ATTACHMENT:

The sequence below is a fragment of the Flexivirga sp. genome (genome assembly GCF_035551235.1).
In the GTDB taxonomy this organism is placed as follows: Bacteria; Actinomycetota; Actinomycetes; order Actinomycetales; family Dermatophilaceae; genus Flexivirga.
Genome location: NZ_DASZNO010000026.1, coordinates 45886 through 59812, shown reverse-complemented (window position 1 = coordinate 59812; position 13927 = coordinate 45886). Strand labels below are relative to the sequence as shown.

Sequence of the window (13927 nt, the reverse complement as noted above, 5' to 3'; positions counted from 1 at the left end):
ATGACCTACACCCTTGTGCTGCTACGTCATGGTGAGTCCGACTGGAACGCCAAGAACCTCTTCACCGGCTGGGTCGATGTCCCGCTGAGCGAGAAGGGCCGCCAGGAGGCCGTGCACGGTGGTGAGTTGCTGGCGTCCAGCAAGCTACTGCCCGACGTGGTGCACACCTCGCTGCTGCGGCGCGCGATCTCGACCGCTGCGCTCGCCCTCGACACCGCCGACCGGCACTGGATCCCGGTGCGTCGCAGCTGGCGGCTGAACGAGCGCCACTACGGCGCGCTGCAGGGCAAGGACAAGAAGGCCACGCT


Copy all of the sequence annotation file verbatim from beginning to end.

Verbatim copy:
The sequence below is a fragment of the Flexivirga sp. genome (genome assembly GCF_035551235.1).
In the GTDB taxonomy this organism is placed as follows: Bacteria; Actinomycetota; Actinomycetes; order Actinomycetales; family Dermatophilaceae; genus Flexivirga.
Genome location: NZ_DASZNO010000026.1, coordinates 45886 through 59812, shown reverse-complemented (window position 1 = coordinate 59812; position 13927 = coordinate 45886). Strand labels below are relative to the sequence as shown.

Sequence of the window (13927 nt, the reverse complement as noted above, 5' to 3'; positions counted from 1 at the left end):
ATGACCTACACCCTTGTGCTGCTACGTCATGGTGAGTCCGACTGGAACGCCAAGAACCTCTTCACCGGCTGGGTCGATGTCCCGCTGAGCGAGAAGGGCCGCCAGGAGGCCGTGCACGGTGGTGAGTTGCTGGCGTCCAGCAAGCTACTGCCCGACGTGGTGCACACCTCGCTGCTGCGGCGCGCGATCTCGACCGCTGCGCTCGCCCTCGACACCGCCGACCGGCACTGGATCCCGGTGCGTCGCAGCTGGCGGCTGAACGAGCGCCACTACGGCGCGCTGCAGGGCAAGGACAAGAAGGCCACGCT